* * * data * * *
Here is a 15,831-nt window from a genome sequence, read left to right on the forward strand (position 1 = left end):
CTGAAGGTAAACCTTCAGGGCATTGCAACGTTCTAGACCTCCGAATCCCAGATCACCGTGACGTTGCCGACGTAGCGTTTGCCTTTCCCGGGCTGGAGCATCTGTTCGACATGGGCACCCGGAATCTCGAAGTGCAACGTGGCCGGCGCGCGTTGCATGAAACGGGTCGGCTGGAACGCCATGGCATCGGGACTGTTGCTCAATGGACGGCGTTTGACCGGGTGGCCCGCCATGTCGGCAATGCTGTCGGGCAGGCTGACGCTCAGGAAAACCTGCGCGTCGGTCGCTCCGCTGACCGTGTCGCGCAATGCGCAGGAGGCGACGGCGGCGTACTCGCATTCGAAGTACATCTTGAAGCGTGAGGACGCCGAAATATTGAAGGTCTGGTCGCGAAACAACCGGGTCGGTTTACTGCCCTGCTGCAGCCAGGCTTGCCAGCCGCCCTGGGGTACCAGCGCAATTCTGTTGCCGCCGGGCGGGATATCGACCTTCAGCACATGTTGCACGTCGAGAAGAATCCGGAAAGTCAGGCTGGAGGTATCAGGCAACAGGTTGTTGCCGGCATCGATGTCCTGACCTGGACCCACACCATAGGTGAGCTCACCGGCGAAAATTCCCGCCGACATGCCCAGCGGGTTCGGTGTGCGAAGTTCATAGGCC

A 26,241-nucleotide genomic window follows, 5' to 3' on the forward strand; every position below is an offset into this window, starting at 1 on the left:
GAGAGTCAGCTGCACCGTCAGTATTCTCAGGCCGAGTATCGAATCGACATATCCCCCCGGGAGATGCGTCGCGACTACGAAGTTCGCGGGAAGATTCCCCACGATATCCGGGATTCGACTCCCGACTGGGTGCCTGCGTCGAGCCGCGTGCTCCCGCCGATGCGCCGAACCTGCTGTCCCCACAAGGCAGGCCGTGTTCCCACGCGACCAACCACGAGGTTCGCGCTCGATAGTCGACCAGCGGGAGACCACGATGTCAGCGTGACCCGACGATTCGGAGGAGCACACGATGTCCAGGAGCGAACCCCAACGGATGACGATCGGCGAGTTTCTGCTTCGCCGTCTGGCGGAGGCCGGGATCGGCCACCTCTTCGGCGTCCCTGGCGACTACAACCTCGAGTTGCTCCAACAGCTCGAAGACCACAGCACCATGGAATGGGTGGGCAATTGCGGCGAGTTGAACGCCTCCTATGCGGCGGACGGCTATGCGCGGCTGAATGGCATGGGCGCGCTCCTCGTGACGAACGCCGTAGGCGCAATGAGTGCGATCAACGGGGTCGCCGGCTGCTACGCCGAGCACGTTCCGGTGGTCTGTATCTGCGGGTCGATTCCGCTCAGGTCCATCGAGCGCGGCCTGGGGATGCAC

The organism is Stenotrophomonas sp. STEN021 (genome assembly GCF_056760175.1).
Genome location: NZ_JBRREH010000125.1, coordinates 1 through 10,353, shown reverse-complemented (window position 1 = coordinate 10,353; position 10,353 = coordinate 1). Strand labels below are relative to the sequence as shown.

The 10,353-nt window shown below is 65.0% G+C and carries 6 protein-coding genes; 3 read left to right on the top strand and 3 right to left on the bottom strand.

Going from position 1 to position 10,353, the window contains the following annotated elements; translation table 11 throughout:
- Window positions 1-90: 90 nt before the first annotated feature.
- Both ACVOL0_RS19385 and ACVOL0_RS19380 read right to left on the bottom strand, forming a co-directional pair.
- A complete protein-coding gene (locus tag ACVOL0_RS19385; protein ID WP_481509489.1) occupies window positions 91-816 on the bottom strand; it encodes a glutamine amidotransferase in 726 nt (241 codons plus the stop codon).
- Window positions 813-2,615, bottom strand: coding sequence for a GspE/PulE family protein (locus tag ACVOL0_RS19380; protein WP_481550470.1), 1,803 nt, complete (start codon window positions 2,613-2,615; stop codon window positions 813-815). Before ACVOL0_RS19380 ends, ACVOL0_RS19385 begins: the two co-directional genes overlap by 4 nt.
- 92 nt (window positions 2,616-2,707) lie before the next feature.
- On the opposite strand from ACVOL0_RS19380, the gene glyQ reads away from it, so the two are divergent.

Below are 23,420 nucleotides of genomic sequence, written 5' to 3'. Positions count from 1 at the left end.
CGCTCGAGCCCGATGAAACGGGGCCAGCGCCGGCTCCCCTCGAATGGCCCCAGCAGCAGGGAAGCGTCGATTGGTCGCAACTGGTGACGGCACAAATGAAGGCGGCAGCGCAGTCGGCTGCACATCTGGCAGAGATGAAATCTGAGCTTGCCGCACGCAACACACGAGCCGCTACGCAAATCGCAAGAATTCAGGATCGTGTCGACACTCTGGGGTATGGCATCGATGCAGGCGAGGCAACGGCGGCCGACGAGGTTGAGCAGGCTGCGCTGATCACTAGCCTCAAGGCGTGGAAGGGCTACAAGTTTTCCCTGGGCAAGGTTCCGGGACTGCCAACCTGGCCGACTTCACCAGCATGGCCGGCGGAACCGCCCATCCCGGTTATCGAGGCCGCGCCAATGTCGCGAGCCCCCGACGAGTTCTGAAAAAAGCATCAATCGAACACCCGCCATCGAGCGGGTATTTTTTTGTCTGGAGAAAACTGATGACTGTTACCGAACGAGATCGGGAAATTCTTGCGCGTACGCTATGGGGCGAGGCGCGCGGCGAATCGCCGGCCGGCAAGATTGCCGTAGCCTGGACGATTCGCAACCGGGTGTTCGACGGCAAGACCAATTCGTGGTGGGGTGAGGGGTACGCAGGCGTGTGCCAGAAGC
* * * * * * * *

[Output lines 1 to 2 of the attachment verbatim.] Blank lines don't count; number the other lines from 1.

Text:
Here is a 15,831-nt window from a genome sequence, read left to right on the forward strand (position 1 = left end):
CTGAAGGTAAACCTTCAGGGCATTGCAACGTTCTAGACCTCCGAATCCCAGATCACCGTGACGTTGCCGACGTAGCGTTTGCCTTTCCCGGGCTGGAGCATCTGTTCGACATGGGCACCCGGAATCTCGAAGTGCAACGTGGCCGGCGCGCGTTGCATGAAACGGGTCGGCTGGAACGCCATGGCATCGGGACTGTTGCTCAATGGACGGCGTTTGACCGGGTGGCCCGCCATGTCGGCAATGCTGTCGGGCAGGCTGACGCTCAGGAAAACCTGCGCGTCGGTCGCTCCGCTGACCGTGTCGCGCAATGCGCAGGAGGCGACGGCGGCGTACTCGCATTCGAAGTACATCTTGAAGCGTGAGGACGCCGAAATATTGAAGGTCTGGTCGCGAAACAACCGGGTCGGTTTACTGCCCTGCTGCAGCCAGGCTTGCCAGCCGCCCTGGGGTACCAGCGCAATTCTGTTGCCGCCGGGCGGGATATCGACCTTCAGCACATGTTGCACGTCGAGAAGAATCCGGAAAGTCAGGCTGGAGGTATCAGGCAACAGGTTGTTGCCGGCATCGATGTCCTGACCTGGACCCACACCATAGGTGAGCTCACCGGCGAAAATTCCCGCCGACATGCCCAGCGGGTTCGGTGTGCGAAGTTCATAGGCC